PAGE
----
Please Don’t be Distracted, Mom

I was sitting at the table, hurriedly eating breakfast while replying to an email. I needed to get out the door in about 5 minutes. My oldest son was waiting for me; we would leave for school together.

Like any good mom, I was multi-tasking: answering emails and eating breakfast. I was working, and he was whining. I was ignoring what he was saying.

Finally, in his little still, small, crying voice he said. “Mom, please don’t be distracted by your phone.”

I looked up. His words sliced through me like a white-hot knife.

Please don't be

My first reaction was defensive anger: How dare he speak to me that way? I’m working! But then I stopped and let those little words sink into my brain and my heart.

I have read so many articles about the “distracted parents” who are too busy on their phones to give their kids the attention they need. I limit TV time for the entire family. We have very few screens in the house: one main TV (and one small one for our home gym that isn’t often used), two laptops for the working adults, and two phones for the adults. We have no additional screens – no ipads or tablets, no computers or laptops for the kids, no “play” screens with games, no TVs in the bedrooms.

Every time I read an article about the huge amount of screen time for children, or the degradation of parenthood because of digital distraction, I have the same smug reaction:

I’m not like that.

We have rules about amount of TV and phones at the table. We have supper together as a family every night. I spend time reading with my kids each night before bed. I don’t let my phone distract me. I would never be that parent!

Mom, please don't be

What I was able to convince my self of, my five-year-old broke down with one true, wise statement: Mom – you are distracted.

It doesn’t matter that I was working, or that I thought what I was doing was important. I was distracted. And with the wisdom that comes from the simplicity of childhood, my son called me out on it.

Is there really anything more important than taking 30 seconds to speak to my son and answer his questions? Did that email NEED to be answered immediately? It wasn’t going anywhere, I could have answered it later that day, and it wouldn’t have mattered in the slightest.

Be we have a habit of making everything equally important. All the emails are just as important as our children. The Instagram posts are just as important as our conversations with our husbands. The Facebook scroll is as important as our sleep. And we think we have to do all the little things because they are all so important.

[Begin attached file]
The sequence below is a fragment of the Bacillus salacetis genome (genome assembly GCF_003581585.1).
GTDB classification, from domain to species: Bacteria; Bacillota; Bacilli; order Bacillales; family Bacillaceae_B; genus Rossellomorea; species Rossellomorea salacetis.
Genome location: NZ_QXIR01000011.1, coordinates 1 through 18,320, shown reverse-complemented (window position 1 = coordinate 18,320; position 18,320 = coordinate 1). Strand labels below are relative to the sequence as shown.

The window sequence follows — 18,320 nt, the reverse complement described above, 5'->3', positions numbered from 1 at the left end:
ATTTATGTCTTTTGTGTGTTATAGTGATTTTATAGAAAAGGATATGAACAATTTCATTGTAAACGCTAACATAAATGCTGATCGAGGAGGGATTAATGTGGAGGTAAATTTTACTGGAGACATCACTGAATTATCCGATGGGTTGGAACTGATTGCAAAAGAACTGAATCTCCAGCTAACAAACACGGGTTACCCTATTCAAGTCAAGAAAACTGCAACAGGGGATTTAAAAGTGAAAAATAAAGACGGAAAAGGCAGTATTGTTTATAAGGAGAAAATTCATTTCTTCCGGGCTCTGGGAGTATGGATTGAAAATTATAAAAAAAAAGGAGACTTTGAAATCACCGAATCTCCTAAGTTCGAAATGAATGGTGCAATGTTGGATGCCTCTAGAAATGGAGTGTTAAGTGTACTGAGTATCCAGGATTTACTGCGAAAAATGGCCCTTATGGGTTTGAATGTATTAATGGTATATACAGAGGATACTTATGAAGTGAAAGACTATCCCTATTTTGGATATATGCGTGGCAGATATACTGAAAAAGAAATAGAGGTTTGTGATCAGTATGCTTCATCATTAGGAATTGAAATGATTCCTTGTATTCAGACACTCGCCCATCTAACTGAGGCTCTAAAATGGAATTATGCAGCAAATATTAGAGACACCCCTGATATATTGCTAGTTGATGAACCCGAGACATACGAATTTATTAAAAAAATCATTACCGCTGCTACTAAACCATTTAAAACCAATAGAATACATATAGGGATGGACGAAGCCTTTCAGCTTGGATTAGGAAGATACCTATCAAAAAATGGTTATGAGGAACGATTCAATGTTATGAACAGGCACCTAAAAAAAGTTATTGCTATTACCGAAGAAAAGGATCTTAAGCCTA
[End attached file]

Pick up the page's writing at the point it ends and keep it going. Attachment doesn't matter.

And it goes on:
Let me tell you, they are not.

If everything is equally important, that would mean that nothing is important. And that’s just not true.

The still, small voice of my son, spoke true and cutting words that I needed to hear, reminding me of another still, small voice that called to the prophet Elijah, cried out from the manger, and shouted “It is finished!” from the cross.

That little voice spoke the harsh truths of the law on my heart: you are not immune to sin, Cate. You are not so much better than the “distracted” parents. You ARE the distracted parent. I have given you this wonderful gift, and you are ignoring it. You are allowing the things of the world to crowd your heart.

What a lesson my son was teaching me! And how amazing that God can use even small, little humans to accomplish his will!

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While we live in this world, we can remember that we are not of this world. The distractions that pull us away from our children, and spouses, can also pull us away from God. Sure, we might think we’re are better than those other people who are constantly on their phones or engaging in willful sin, but that just makes us an easy target.

Join me in having an honest conversation with yourself. Find your priorities, and make the time for them. Lose all of this other nonsense that truly isn’t as important. Let the emails or the Facebook posts or the Instagram feed wait; it will all still be there. Put your phone down and engaged with the family you have in front of you. Your real, authentic, meaningful life is more important than the highlight real of a stranger anyway.

As my defensive anger at my son’s words ebbed, and I let the truth of it sink it. I looked at him and said, “Sometimes I use my phone for work, but you’re right. I shouldn’t get distracted. I’m sorry.”

I put my phone down, finished my breakfast and we left for school, but the lesson my son taught me stays etched on my heart:

Don’t get distracted, Mom.

Thanks so much for reading! I’d really appreciate it if you would share this post if you found it helpful. Thank you for your support!


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